Cordillo Downs Station.
This Station was first taken up in 1875, when it was known as Cardilla, by John Frazer from Victoria. Unable to keep the property, a ballot was held in 1878 and Edgar Chapman obtained the lease over it. In 1883, when the lease was taken over by Peter Waite of the Beltana Pastoral Company, and Arthur Witherby appointed manager, it was stocked with 10,312 sheep, 580 cattle, 28 horses and one camel. When amalgamated in 1903 with Cadelga and Haddon Downs in 1905 it was running more than 85,000 sheep. The Beltana Pastoral Company owned it until 1981 when it was sold at auction for $1,2 million to Brookman Holdings Pty. Ltd.
After the takeover in 1883, work was started on stock yards, fencing, station buildings and the large woolshed, with stands for 120 shearers. Later a meat house, manager's house, kitchen and blacksmith shop were added. The Afghans with their camel teams hauled the stores up the Strzelecki Track from Farina to Cordillo Downs and returned with wool. This 1,200 kilometre round trip often took two months to complete.
Fencing the run, with wire brought up by Gool Mahomet, was important as dingoes were a menace. Bitten and dead sheep were a common sight and the dogs' howling could be heard almost every night. Aborigines were employed almost immediately with the women shepherding the flocks, working the wool scour, carrying light materials to the construction camps and even running the mail between the different stations.
Early February 1885, Cordillo Downs experienced some very heavy monsoonal rains. The resulting floods demolished the police barracks and one of the station houses. During that week more rain fell in one week than normally can be expected in a whole year. By the end of the year though all had been evaporated and the country was as barren as was normally the case. On 23 December 1885 the body of Frederick Kuttler was found about forty-five kilometres from Cordillo on the track to Innamincka. He had been working on Cordillo fot the last two years. Mounted Constable Cahill found cheques to the value of 250 Pounds on him and also his Savings Bank deposit book showing a balance of 97 Pounds.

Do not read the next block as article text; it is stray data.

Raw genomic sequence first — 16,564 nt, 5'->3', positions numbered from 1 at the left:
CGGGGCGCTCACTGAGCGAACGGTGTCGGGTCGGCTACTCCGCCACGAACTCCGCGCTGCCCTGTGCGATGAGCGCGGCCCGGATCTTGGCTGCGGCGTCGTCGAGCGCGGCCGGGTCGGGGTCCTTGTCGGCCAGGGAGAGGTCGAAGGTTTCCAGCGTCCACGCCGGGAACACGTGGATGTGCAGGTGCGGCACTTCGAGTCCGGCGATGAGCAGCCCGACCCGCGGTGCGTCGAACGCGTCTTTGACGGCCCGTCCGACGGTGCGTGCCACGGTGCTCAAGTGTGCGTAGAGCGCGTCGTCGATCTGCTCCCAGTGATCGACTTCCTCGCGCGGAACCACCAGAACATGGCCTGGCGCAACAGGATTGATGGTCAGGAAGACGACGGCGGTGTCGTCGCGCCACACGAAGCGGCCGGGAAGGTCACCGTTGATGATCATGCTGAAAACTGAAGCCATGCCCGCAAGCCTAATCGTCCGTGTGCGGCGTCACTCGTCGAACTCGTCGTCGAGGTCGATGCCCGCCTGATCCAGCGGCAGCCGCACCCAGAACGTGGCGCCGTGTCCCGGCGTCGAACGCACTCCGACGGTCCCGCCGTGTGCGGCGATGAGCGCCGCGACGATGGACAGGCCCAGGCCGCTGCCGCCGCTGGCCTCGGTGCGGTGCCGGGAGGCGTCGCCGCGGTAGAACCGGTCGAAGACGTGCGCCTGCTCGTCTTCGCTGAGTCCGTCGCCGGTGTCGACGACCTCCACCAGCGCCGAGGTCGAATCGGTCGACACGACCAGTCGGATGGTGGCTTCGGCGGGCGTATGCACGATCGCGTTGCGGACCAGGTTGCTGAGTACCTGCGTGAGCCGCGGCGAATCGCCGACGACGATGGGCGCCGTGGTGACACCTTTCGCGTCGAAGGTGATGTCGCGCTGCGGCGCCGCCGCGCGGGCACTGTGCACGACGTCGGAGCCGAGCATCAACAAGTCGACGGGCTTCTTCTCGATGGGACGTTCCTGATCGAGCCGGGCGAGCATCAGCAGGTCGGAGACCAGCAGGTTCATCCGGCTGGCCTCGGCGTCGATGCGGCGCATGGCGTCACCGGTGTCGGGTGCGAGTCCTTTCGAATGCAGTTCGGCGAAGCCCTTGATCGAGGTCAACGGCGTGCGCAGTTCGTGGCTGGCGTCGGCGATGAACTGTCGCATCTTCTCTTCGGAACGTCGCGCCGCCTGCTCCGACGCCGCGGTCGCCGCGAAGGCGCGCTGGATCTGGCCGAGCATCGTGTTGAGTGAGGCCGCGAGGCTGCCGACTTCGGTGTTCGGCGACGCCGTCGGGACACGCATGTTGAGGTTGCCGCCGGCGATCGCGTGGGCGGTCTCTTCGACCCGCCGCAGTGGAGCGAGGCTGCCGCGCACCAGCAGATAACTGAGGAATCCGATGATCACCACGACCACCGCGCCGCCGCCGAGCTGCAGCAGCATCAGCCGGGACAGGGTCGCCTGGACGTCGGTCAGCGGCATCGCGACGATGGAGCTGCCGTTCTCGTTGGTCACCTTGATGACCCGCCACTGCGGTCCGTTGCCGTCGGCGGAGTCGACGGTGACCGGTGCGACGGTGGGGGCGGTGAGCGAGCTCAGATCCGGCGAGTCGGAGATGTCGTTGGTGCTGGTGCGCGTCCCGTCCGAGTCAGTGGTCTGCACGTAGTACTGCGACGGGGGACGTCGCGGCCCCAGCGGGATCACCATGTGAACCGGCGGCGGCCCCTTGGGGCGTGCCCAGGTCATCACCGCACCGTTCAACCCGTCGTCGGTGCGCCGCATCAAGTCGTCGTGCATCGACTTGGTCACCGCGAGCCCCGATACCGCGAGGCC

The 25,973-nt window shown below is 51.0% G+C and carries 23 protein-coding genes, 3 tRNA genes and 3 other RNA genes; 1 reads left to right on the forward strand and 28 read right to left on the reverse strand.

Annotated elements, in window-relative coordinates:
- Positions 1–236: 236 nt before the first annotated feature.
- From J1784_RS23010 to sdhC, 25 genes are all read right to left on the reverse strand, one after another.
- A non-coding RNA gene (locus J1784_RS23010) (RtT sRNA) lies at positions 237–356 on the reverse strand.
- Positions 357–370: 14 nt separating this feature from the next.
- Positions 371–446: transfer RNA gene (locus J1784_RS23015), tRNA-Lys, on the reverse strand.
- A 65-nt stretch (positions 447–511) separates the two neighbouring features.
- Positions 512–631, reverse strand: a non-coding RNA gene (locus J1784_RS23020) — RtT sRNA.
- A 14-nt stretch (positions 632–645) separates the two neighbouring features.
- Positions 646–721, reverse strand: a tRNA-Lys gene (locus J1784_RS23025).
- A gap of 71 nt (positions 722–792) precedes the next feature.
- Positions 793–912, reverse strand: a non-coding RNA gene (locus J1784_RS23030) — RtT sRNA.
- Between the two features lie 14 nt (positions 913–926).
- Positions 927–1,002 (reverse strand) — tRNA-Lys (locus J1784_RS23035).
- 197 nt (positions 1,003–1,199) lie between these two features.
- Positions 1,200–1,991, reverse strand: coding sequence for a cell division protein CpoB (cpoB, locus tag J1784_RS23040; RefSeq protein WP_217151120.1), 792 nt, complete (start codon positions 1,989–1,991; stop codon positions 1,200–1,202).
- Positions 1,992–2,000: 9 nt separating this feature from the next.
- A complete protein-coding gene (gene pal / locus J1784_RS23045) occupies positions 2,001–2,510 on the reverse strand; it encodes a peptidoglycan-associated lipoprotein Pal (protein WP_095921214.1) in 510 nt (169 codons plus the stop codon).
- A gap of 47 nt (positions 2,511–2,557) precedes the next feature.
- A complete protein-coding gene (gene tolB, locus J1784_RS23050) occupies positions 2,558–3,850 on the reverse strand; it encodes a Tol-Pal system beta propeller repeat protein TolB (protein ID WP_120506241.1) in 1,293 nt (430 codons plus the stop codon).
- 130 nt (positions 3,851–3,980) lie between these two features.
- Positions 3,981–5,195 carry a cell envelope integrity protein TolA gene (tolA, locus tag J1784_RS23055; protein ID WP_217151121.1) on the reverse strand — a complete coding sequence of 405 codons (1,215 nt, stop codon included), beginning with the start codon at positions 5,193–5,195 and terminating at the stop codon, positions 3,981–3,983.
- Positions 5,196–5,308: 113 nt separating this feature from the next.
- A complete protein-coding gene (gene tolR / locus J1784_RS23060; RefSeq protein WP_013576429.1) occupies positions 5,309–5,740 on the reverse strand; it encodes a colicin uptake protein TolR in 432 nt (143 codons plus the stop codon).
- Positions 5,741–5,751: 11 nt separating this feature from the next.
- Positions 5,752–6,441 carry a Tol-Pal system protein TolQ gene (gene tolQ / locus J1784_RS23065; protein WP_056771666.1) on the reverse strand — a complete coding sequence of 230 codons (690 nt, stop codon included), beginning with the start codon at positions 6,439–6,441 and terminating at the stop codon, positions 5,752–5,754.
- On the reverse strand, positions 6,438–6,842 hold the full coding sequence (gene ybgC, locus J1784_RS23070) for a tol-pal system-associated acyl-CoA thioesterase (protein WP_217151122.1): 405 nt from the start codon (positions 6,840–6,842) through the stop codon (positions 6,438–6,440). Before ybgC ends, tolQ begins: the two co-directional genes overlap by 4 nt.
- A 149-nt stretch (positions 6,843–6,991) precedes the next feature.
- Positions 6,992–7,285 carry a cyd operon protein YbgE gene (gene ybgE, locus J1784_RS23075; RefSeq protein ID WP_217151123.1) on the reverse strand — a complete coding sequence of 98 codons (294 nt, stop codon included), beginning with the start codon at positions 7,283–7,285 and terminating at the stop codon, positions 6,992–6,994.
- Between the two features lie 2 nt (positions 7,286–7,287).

That same year camels carried a complete wool scour plant and several large steam engines up the track. These were reassembled on Cordillo to reduce the high transport costs of dirty wool which still contained a large amount of dust and sand. The drying room of the woolscour was destroyed by fire on 5 September 1895.
In September 1898 it was reported that Cordillo Downs exceeded, both in the number of buildings and population, the township of Innamincka. The country around the station was described as stony table lands ending in abrupt cliffs, red sandhills covered with spinifex, or else bare and barren, here and there a salt lake shining and dazzling like a lake full of diamonds.
Although trucks were used by this time, camels continued to bring in supplies until the 1940s. Some of the regular cameleers were Mullah Assam Khan, Targe Mahomet, Goolam Rasoul, Roy Adam Khan, Rodda Singh, Nunda Singh, Hassan Mahomet, Gool Mahomet and his son Sallay and Abdal Jubbar (Jack) Bejah, son of Bejah Dervish.
One unlucky Afghan cameleer, Mulloch Mahomet, accidentally shot himself in his thigh and died at Toorawatchie on the Cordillo track in 1892. A year later, on 25 October 1893 William Hoskin, aged thirty-five, died of thirst on the same track. He was not the last one. In 1900, Ah Hang, a part Aboriginal-Chinese boundary rider died of thirst at Cordillo. His bones were not found until 1906.
In 1888 shearers refused to sign contracts, but when the rate was finally increased they went to work shearing one of the biggest mobs in South Australia. When the job was done, they, and the station hands gave a ball in the woolshed in aid of the Shearers' Ward of the Children's Hospital in Adelaide. Total donations that night amounted to more than $55. The dance was attended by 'no less than four members of the softer sex'. Just as well, otherwise it would have been a buck ball or bull dance.
In 1891 the shearers walked out again and this time were replaced by non-union shearers. By 1890 enough married employees and their families were living on the station to warrant the employment of William Sturdy as a teacher. It was during this time also that Cordillo experienced some labour problems.
At the turn of the century Cordillo Downs was big enough to have its own Post Office, opened in 1893, saddler, blacksmith, police station, only manned at shearing time and polling boxes during elections. These boxes were carried by camels from Farina.
Throughout this time a large number of people found work at the station. In 1913 Charles F. Murray was the manager, James Dedman and Keith B. Sutton overseers and F.J. Barrett assistant overseer. There were nine full time boundary riders, among them W.A. Wells, H. Lewis, G. Barber, W.H. Conroy, James Eldridge, A. Hagedon, J. Roach, C Sommerville and J. Spackman. W. Coles, A. Wastell and James Jobson were employed as musterers, Arthur Jiggens as sadler, T. Kennedy, Herman Lorenz and Thomas F. Reid as netting riders, Robert Lee as butcher and D.J. Mackinnon as bookkeeper. There was also Edward Miller the cook and Alex McKenzie the blacksmith. Charles Sanassee looked after the gardens and J. Powderham was the general station hand.